Google and Facebook are latest in the list of companies which got trapped into $100 million (£77.3million) phishing scam. The scam involved sending emails to the employees at the companies and asking them to wired transfer of money.

The scams were carried out by a 48-year-old man Evaldas Rimasauskas over a span of two years. He used the technique of email phishing and tricked employees. Rimasauskas impersonated a large Asia-based manufacturer a taiwanese electronics manufacturer to dupe the companies into paying for computer supplies.

He was arrested this month in Lithuania at the request of US authorities and is currently in jail on wire fraud, money laundering and identify theft charges.

Rimasauskas carried out the fraud by sending emails to the employees of the Google and facebook employees asking them to transfer money. He set up multiple accounts in Latvia and Cyprus under the name of ‘computer hardware manufacturer. Rimasauskas managed to keep the scam under wraps using forged corporate stamps, letters, and invoices. He managed to have forged invoices, contracts and letters purportedly signed by executives of the two victim companies, according to prosecutors.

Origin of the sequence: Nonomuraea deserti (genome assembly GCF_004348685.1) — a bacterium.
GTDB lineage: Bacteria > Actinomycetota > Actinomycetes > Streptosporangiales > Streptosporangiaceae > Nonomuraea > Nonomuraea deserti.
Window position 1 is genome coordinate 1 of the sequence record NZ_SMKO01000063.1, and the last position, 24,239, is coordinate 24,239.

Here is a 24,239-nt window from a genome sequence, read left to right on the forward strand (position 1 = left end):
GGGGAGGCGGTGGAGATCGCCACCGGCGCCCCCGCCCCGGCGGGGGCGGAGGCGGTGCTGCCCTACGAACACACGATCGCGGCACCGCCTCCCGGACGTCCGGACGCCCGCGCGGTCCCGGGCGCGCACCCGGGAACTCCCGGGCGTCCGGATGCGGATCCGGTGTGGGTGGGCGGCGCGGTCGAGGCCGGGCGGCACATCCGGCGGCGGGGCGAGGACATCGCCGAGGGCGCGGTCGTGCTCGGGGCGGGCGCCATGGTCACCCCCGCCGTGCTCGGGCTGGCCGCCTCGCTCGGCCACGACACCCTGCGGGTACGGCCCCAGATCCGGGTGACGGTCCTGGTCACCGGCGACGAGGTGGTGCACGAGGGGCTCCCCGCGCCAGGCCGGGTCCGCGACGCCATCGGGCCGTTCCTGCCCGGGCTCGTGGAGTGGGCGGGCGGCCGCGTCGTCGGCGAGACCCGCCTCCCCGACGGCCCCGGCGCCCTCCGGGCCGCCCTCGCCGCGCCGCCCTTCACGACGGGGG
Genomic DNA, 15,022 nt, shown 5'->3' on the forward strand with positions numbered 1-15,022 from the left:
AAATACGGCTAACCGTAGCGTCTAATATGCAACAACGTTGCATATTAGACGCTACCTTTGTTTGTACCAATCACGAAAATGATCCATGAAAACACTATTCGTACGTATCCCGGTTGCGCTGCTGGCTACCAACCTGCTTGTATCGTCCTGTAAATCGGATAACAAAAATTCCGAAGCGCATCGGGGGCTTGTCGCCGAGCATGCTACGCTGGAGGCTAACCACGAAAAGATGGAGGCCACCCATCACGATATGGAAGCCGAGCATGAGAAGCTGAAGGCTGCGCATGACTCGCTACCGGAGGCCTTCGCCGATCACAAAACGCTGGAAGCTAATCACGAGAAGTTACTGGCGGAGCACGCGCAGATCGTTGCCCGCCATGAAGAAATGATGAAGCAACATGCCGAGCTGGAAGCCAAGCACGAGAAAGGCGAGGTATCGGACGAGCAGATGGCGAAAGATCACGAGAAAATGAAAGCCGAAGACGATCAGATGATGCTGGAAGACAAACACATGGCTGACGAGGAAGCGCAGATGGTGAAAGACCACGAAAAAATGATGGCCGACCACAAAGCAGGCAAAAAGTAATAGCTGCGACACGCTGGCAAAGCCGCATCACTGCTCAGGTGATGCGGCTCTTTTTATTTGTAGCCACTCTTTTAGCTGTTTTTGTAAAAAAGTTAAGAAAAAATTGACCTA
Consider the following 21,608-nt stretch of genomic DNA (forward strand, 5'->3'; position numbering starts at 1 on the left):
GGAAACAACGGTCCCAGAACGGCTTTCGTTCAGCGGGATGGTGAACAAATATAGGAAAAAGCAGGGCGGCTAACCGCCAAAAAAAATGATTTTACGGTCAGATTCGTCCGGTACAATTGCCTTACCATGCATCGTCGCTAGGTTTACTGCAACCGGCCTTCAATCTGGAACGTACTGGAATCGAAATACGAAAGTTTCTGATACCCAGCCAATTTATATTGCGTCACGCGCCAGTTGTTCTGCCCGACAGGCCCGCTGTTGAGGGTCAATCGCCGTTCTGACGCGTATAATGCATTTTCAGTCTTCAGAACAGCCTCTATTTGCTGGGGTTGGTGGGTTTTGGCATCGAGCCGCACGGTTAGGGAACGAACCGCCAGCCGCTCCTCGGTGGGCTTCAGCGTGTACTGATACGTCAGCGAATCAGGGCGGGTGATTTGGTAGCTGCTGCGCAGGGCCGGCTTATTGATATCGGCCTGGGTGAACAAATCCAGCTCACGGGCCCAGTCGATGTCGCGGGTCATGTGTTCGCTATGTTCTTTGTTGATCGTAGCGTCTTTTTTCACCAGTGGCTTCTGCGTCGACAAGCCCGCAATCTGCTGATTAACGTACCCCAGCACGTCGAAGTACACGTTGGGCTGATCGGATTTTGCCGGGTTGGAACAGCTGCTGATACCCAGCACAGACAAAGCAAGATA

The investigation done till now have revealed by the Fortune published on Thursday have revealed that both this companies have paid around $100 million and Rimasauskas have managed to stash away the money across Eastern Europe.  Rimasauskas has denied the allegations and his lawyer said that he cannot expect a fair and impartial trial in the USA. He is currently facing extradition proceedings in Lithuania.

The investigation has been carried out from last one year; however Rimasauskas was arrested by the Justice Department only last month. The maximum sentence for each of these charges is 80 years in prison.   

The incident is a reminder of how even the biggest of names of the industry are vulnerable to scams and hacking if proper checks and measures are not put into place. While hacking can be averted by using stronger codes in order, email-based phishing scams are harder to detect because the fake emails appear to come from sources which the victims know of or trust.

About The Author

Pravin Pathak is an Indian fact-checker and news writer, writing news for Ayupp since 2014.

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